Stacey rounds out the three, and she looks truly dumbfounded.  She has made sushi, and I’m surprised she’s the only one who did.  Sushi is how uni got introduced to America.  She’s got a rock shrimp roll with uni on top, and an uni aioli to dress both the rolls and a small salad on the side.  You can’t just suddenly make sushi if you’ve never done it before.  Your rice has to be cooked in such a way that it will stick together to make a roll.  You have to be comfortable with the whole rolling and cutting process so that you end up with perfect, beautiful slices.  And Stacey’s rolls are as perfect as they come.  And Gordon is blown away by them.

There can only be one winner, and Felix says that if they call Stacey’s name, she’ll shoot herself in the head.  It’s your lucky day, Felix…you don’t have to commit suicide!  Because Felix IS the winner.  But you could tell in Stacey’s eyes how badly she wanted to win.  Stacey has SUCH an expressive face, I can read her emotions loud and clear without her even having to speak.  I love that.

Felix heads back into the pantry to discover 9 fresh fish on ice, and she has to assign each fish to one of her competitors.  She takes halibut for herself (which surprises the judges because it’s a fairly complex fish), then she assigns the two hardest fishes to her 2 biggest competitors: rockfish (which is hard to fillet because of all the bones) to Becky, and the John Dory (which is spiny and tricky to fillet) to Monti.  (When Monti is introduced to her fish, she says, “I see my name next to another name.  John Doryyyyyy.  But it’s not a dude.  It’s a fish.  With big lips.  And a huuuuuge tongue.”  Monti’s quips will NEVER get old.)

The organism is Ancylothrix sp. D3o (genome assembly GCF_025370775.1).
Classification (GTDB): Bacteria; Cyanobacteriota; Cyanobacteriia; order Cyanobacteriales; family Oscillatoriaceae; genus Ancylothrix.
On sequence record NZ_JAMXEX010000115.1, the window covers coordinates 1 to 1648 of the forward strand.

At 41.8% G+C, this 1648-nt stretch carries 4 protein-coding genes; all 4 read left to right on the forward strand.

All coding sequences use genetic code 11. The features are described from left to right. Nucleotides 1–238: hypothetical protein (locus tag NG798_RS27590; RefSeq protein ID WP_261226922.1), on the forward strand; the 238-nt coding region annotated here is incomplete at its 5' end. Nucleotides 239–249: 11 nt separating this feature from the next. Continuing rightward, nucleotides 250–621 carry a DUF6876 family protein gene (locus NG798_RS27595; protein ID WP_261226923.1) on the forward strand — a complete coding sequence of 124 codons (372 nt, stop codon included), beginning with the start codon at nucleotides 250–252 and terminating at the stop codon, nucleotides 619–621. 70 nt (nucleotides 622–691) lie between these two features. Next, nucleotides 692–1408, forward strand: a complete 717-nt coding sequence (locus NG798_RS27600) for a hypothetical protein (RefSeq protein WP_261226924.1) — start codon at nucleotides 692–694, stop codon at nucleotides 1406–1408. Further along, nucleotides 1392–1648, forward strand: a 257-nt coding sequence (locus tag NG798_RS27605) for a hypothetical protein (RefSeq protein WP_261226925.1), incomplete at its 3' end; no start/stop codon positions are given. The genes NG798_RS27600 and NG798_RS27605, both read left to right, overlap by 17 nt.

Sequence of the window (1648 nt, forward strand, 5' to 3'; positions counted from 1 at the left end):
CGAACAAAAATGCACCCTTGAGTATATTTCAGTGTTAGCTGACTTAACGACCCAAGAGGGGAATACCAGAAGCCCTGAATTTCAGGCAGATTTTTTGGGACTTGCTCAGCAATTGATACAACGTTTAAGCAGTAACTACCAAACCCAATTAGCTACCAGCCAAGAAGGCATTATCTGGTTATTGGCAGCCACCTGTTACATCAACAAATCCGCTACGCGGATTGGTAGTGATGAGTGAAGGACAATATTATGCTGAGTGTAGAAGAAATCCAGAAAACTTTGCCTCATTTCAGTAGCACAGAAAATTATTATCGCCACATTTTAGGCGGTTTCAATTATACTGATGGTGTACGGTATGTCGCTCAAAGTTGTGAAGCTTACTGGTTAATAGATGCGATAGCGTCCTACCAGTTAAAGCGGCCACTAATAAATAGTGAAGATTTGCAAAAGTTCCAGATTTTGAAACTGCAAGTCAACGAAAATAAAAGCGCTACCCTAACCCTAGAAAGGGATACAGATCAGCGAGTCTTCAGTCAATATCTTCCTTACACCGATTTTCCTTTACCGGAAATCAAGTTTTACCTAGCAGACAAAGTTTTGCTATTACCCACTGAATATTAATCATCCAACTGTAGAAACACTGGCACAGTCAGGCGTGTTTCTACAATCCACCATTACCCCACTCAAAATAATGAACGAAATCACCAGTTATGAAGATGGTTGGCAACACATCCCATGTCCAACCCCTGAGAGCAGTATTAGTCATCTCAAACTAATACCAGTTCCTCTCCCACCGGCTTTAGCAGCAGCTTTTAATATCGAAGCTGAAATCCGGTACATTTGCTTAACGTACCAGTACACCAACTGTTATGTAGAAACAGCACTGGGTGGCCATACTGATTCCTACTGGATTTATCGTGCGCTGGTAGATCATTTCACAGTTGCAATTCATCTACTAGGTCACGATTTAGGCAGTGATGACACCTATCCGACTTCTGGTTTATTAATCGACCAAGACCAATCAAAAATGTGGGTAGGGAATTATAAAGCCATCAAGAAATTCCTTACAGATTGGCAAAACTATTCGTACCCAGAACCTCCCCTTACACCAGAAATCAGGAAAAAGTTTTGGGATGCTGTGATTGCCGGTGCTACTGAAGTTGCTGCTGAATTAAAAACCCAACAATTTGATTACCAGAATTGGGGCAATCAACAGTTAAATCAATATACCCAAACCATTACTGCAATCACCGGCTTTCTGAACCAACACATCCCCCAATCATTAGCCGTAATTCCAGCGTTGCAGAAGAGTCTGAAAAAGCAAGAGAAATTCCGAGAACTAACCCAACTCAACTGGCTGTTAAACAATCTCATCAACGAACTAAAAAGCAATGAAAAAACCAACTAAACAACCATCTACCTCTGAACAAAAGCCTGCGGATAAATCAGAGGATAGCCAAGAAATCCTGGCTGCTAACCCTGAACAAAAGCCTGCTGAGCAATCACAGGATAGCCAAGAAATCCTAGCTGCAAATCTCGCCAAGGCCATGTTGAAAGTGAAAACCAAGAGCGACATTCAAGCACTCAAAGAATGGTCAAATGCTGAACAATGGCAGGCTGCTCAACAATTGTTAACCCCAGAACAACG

She gives Frank the catfish because she thinks he probably hasn’t worked with it before.  Arctic char, an easy, steaky fish, goes to Tali.  David Martinez gets the best fish up there…the yellowtail tuna.  (That’s the fish I would have picked.)  And Christine gets the salmon, probably the easiest and most familiar fish, because Felix loves Christine.  Josh gets sardines, a nightmare to fillet because they’re so small.

Time starts and the contestants start to fillet their fishes and figure out what they’re like and how to prepare them.  This would be a particularly tricky challenge if you’re not actually familiar with that particular fish.  You have to grocery shop before you can even cut into it, cook off a bit, and taste it.  So the smart cook would get enough versatile ingredients to go in any of several directions based on what the fish tastes like and its texture.

I’d have definitely picked the yellowtail, and I’d probably do a Hawaiian/Mexican hybrid that I call “poke-mole” (pronounced “pokay-molay”).  Adrien Nieto birthed this brilliant fusion dish in Hawaii this winter.  Hawaiian “poke” is a dish of raw fish with Asian ingredients like ginger, seaweed, and sesame.  Adrien spun that into something like ceviche and guacamole by adding avocado and cilantro, and let me tell you…it is TO DIE FOR.  So the yellowtail gets marinated in sesame oil, lime juice, a splash of soy, and is tossed with fresh seaweed, onion, garlic, avocado, cilantro, and toasted sesame seeds.  And I’d make some homemade tortillas and fry them crisp to serve it on.  YUM!

Felix is up first, and she has poached her halibut (in butter, perhaps?) and served it on a square bed of bamboo rice (traditional short grain rice soaked in bamboo juice, which gives it a pale green color and a floral aroma), with asparagus and a lemon and green apple sauce.  It SOUNDS beautiful, and I love the colors.  But the judges say her halibut is overcooked.  (Halibut overcooks very easily, you have to be careful with it.)  And Joe bites her face off for taking a harder fish when she could have taken an easy, superior fish for herself.  Graham even throws some sass at her by saying, “Do you feel good that, well at least I challenged myself and made a pretty crappy halibut dish?”  Ouch.  But I think they’re being a bit overly dramatic.

Monti is next, and Felix gave her the difficult John Dory, expecting her to get eliminated.  Her John Dory fillet looks stunning, and it’s served on asparagus with a roasted almond sauce.  Her fillet is apparently perfectly cooked.